Electron microscopes have electromagnetic lenses and special detectors that enable study of very small particles. A transmission electron microscope accelerates electrons in a vacuum until their wavelength is extremely short. A beam of these accelerated electrons is then aimed at a very thin paint sample (see the image to the right). Because the sample absorbs some electrons and transmits others (that is, allows them to pass through), the detector on the other side can create a detailed image of it, magnified up to about one million times. The technique makes it possible to study objects as small as a single atom.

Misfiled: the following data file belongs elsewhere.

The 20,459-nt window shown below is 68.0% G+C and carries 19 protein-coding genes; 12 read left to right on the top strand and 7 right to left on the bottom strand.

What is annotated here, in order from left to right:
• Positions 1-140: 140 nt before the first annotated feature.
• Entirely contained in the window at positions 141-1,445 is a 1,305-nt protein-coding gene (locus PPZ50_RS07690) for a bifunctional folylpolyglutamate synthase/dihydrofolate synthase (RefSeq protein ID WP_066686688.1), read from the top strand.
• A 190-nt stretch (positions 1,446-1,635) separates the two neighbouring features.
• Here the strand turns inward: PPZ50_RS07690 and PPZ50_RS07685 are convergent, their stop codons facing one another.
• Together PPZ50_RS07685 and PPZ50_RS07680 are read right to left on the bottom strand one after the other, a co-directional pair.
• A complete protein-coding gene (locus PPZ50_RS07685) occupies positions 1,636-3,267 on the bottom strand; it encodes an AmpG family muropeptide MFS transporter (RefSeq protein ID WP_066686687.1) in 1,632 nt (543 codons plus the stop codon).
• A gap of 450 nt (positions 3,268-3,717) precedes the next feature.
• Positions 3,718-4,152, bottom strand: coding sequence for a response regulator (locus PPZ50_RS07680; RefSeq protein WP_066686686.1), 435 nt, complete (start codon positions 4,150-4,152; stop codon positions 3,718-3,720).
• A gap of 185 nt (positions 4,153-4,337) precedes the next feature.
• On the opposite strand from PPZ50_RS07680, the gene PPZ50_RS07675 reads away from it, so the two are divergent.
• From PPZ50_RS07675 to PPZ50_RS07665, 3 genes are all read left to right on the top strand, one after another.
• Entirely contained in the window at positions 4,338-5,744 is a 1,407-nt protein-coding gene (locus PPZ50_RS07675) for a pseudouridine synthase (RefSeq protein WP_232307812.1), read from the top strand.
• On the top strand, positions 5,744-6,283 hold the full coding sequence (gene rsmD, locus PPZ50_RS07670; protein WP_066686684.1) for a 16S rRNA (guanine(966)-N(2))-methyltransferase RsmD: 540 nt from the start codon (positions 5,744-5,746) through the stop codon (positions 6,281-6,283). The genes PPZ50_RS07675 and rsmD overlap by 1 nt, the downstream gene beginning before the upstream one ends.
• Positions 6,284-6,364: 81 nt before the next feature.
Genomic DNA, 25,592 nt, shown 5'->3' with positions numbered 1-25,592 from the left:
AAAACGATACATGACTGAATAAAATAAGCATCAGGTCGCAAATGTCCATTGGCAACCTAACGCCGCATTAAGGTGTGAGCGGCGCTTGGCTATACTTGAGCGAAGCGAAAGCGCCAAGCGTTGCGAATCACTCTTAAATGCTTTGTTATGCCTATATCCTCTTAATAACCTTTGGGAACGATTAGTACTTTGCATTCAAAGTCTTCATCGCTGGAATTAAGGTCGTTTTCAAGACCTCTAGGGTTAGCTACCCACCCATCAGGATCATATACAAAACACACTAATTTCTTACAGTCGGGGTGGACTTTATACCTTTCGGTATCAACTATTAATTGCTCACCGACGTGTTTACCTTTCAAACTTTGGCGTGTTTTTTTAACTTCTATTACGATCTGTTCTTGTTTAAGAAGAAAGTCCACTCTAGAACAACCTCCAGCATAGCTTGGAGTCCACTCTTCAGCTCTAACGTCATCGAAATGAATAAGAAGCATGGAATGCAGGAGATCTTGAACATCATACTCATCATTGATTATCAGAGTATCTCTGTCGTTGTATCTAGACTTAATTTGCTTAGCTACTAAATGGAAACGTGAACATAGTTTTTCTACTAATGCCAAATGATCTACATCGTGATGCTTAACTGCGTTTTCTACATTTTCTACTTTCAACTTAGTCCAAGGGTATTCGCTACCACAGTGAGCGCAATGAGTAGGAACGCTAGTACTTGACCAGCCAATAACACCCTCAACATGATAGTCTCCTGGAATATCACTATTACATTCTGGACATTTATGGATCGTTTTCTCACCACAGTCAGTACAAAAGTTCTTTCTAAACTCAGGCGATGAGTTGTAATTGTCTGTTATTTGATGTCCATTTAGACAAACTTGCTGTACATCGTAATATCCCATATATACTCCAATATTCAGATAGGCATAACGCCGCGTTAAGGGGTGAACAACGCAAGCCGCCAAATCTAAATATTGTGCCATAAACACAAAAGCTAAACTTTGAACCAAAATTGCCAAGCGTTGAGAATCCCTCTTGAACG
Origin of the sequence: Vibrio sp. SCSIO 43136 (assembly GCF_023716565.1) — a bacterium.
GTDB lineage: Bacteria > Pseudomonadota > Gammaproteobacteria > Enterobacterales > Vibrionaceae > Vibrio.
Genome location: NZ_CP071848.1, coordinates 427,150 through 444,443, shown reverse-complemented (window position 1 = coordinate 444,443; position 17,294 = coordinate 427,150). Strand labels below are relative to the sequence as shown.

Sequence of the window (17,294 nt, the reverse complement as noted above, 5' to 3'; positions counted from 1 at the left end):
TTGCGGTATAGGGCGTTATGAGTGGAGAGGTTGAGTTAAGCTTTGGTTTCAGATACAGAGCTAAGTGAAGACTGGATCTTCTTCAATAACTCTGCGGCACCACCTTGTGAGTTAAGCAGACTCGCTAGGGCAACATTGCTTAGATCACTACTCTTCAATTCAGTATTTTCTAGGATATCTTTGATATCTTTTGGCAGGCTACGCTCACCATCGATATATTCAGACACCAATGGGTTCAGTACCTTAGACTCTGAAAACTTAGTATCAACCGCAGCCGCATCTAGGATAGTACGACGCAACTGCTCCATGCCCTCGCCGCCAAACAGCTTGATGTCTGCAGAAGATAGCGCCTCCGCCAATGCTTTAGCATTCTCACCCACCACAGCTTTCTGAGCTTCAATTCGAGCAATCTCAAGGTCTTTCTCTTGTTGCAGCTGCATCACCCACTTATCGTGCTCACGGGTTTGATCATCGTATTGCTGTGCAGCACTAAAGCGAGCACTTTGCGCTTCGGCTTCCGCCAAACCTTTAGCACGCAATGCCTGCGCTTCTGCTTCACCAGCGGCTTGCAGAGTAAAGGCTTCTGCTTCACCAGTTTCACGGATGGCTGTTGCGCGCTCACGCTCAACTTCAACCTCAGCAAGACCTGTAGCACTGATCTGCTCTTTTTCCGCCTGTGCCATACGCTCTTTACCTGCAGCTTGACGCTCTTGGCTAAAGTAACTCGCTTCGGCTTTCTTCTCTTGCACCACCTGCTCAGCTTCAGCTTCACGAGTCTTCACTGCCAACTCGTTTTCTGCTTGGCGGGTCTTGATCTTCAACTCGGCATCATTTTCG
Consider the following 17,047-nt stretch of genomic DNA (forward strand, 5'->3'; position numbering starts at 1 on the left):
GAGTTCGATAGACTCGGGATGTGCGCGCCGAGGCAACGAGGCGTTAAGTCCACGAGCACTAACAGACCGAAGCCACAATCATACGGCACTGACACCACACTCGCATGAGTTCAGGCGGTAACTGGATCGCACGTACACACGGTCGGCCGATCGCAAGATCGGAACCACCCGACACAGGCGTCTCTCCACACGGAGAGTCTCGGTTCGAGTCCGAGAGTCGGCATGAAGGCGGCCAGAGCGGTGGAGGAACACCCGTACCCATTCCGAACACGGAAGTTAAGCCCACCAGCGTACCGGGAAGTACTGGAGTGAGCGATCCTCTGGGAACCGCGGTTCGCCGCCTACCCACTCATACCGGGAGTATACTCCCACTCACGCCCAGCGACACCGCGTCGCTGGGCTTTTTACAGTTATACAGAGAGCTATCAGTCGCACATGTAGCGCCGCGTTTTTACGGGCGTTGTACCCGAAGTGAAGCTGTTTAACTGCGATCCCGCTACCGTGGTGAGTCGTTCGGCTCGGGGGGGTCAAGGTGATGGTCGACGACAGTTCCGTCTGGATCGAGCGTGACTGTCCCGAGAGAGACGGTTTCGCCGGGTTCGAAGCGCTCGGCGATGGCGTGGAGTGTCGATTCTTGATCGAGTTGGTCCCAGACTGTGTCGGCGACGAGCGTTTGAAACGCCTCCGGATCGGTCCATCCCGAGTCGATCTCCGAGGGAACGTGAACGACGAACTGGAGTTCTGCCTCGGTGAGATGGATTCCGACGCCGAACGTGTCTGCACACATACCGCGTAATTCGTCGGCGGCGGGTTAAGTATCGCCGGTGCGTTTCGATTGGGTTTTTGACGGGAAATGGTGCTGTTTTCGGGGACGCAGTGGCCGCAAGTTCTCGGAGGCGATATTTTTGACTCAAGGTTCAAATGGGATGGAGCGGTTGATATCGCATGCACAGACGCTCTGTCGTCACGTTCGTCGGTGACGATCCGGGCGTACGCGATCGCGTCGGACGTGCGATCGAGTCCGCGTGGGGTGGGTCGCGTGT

This sample is approximately twelve microns thick, or twelve-thousandths of a millimetre. The electron microscope reveals that the large particles have a complex porous structure. The tiny, evenly distributed particles of white pigment come from the binding medium.